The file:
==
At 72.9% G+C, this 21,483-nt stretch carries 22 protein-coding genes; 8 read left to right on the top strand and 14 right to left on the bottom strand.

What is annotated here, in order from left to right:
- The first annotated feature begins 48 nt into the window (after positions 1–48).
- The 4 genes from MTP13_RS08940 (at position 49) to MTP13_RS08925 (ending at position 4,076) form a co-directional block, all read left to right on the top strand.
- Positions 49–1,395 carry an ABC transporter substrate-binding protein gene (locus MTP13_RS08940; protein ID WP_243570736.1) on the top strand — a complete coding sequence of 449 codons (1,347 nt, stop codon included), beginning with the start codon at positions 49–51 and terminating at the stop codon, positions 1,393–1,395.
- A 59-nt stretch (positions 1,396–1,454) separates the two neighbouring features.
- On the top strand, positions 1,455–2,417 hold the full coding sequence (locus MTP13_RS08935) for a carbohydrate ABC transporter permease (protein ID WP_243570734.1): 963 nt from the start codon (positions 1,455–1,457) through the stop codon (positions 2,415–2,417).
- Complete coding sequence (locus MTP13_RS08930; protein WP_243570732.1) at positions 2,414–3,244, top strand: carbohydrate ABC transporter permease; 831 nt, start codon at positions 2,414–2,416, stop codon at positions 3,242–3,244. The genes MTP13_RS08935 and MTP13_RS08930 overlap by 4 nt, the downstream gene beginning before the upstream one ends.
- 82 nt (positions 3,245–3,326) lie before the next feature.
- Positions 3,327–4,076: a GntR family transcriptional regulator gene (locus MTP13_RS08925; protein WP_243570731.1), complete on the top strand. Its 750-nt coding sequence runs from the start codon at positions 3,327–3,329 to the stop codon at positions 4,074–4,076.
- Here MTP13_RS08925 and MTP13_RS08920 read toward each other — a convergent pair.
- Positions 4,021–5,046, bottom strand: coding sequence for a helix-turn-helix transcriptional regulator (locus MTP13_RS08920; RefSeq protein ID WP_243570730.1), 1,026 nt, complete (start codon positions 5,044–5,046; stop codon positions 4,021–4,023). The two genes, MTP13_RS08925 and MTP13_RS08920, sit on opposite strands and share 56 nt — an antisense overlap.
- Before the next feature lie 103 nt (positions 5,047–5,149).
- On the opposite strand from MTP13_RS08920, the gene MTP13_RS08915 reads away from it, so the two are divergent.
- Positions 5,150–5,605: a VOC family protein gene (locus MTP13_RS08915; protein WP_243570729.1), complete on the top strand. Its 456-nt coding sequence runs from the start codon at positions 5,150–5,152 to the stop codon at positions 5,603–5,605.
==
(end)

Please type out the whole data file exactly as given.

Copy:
At 72.9% G+C, this 21,483-nt stretch carries 22 protein-coding genes; 8 read left to right on the top strand and 14 right to left on the bottom strand.

What is annotated here, in order from left to right:
- The first annotated feature begins 48 nt into the window (after positions 1–48).
- The 4 genes from MTP13_RS08940 (at position 49) to MTP13_RS08925 (ending at position 4,076) form a co-directional block, all read left to right on the top strand.
- Positions 49–1,395 carry an ABC transporter substrate-binding protein gene (locus MTP13_RS08940; protein ID WP_243570736.1) on the top strand — a complete coding sequence of 449 codons (1,347 nt, stop codon included), beginning with the start codon at positions 49–51 and terminating at the stop codon, positions 1,393–1,395.
- A 59-nt stretch (positions 1,396–1,454) separates the two neighbouring features.
- On the top strand, positions 1,455–2,417 hold the full coding sequence (locus MTP13_RS08935) for a carbohydrate ABC transporter permease (protein ID WP_243570734.1): 963 nt from the start codon (positions 1,455–1,457) through the stop codon (positions 2,415–2,417).
- Complete coding sequence (locus MTP13_RS08930; protein WP_243570732.1) at positions 2,414–3,244, top strand: carbohydrate ABC transporter permease; 831 nt, start codon at positions 2,414–2,416, stop codon at positions 3,242–3,244. The genes MTP13_RS08935 and MTP13_RS08930 overlap by 4 nt, the downstream gene beginning before the upstream one ends.
- 82 nt (positions 3,245–3,326) lie before the next feature.
- Positions 3,327–4,076: a GntR family transcriptional regulator gene (locus MTP13_RS08925; protein WP_243570731.1), complete on the top strand. Its 750-nt coding sequence runs from the start codon at positions 3,327–3,329 to the stop codon at positions 4,074–4,076.
- Here MTP13_RS08925 and MTP13_RS08920 read toward each other — a convergent pair.
- Positions 4,021–5,046, bottom strand: coding sequence for a helix-turn-helix transcriptional regulator (locus MTP13_RS08920; RefSeq protein ID WP_243570730.1), 1,026 nt, complete (start codon positions 5,044–5,046; stop codon positions 4,021–4,023). The two genes, MTP13_RS08925 and MTP13_RS08920, sit on opposite strands and share 56 nt — an antisense overlap.
- Before the next feature lie 103 nt (positions 5,047–5,149).
- On the opposite strand from MTP13_RS08920, the gene MTP13_RS08915 reads away from it, so the two are divergent.
- Positions 5,150–5,605: a VOC family protein gene (locus MTP13_RS08915; protein WP_243570729.1), complete on the top strand. Its 456-nt coding sequence runs from the start codon at positions 5,150–5,152 to the stop codon at positions 5,603–5,605.